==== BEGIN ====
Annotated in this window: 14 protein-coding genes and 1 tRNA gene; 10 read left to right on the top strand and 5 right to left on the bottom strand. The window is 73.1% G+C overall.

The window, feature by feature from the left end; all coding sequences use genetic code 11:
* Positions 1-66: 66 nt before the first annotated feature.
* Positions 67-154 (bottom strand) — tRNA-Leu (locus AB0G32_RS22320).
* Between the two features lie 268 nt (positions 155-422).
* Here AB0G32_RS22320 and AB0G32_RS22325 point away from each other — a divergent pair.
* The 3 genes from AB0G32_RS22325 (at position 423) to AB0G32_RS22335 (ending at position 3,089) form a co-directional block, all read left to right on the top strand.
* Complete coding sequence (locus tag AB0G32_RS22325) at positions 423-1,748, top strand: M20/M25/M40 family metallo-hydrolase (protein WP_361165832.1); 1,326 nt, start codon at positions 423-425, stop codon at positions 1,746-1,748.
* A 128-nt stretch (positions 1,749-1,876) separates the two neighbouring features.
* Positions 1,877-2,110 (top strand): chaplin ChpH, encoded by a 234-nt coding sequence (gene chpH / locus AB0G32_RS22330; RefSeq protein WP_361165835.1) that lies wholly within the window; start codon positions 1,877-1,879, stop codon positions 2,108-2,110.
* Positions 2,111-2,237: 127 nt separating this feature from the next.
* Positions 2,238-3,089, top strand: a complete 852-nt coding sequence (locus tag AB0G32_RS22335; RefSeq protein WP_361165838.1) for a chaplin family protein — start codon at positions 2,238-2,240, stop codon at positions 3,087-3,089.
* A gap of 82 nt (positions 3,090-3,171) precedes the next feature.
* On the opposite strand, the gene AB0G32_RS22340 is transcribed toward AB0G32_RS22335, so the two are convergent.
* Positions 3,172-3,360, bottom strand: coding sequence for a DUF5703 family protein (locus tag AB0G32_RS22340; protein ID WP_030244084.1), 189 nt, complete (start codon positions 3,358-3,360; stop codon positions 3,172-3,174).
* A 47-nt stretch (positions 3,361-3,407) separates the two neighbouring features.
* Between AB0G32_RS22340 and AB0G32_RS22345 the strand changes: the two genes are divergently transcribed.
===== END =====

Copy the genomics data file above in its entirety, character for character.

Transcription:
Annotated in this window: 14 protein-coding genes and 1 tRNA gene; 10 read left to right on the top strand and 5 right to left on the bottom strand. The window is 73.1% G+C overall.

The window, feature by feature from the left end; all coding sequences use genetic code 11:
* Positions 1-66: 66 nt before the first annotated feature.
* Positions 67-154 (bottom strand) — tRNA-Leu (locus AB0G32_RS22320).
* Between the two features lie 268 nt (positions 155-422).
* Here AB0G32_RS22320 and AB0G32_RS22325 point away from each other — a divergent pair.
* The 3 genes from AB0G32_RS22325 (at position 423) to AB0G32_RS22335 (ending at position 3,089) form a co-directional block, all read left to right on the top strand.
* Complete coding sequence (locus tag AB0G32_RS22325) at positions 423-1,748, top strand: M20/M25/M40 family metallo-hydrolase (protein WP_361165832.1); 1,326 nt, start codon at positions 423-425, stop codon at positions 1,746-1,748.
* A 128-nt stretch (positions 1,749-1,876) separates the two neighbouring features.
* Positions 1,877-2,110 (top strand): chaplin ChpH, encoded by a 234-nt coding sequence (gene chpH / locus AB0G32_RS22330; RefSeq protein WP_361165835.1) that lies wholly within the window; start codon positions 1,877-1,879, stop codon positions 2,108-2,110.
* Positions 2,111-2,237: 127 nt separating this feature from the next.
* Positions 2,238-3,089, top strand: a complete 852-nt coding sequence (locus tag AB0G32_RS22335; RefSeq protein WP_361165838.1) for a chaplin family protein — start codon at positions 2,238-2,240, stop codon at positions 3,087-3,089.
* A gap of 82 nt (positions 3,090-3,171) precedes the next feature.
* On the opposite strand, the gene AB0G32_RS22340 is transcribed toward AB0G32_RS22335, so the two are convergent.
* Positions 3,172-3,360, bottom strand: coding sequence for a DUF5703 family protein (locus tag AB0G32_RS22340; protein ID WP_030244084.1), 189 nt, complete (start codon positions 3,358-3,360; stop codon positions 3,172-3,174).
* A 47-nt stretch (positions 3,361-3,407) separates the two neighbouring features.
* Between AB0G32_RS22340 and AB0G32_RS22345 the strand changes: the two genes are divergently transcribed.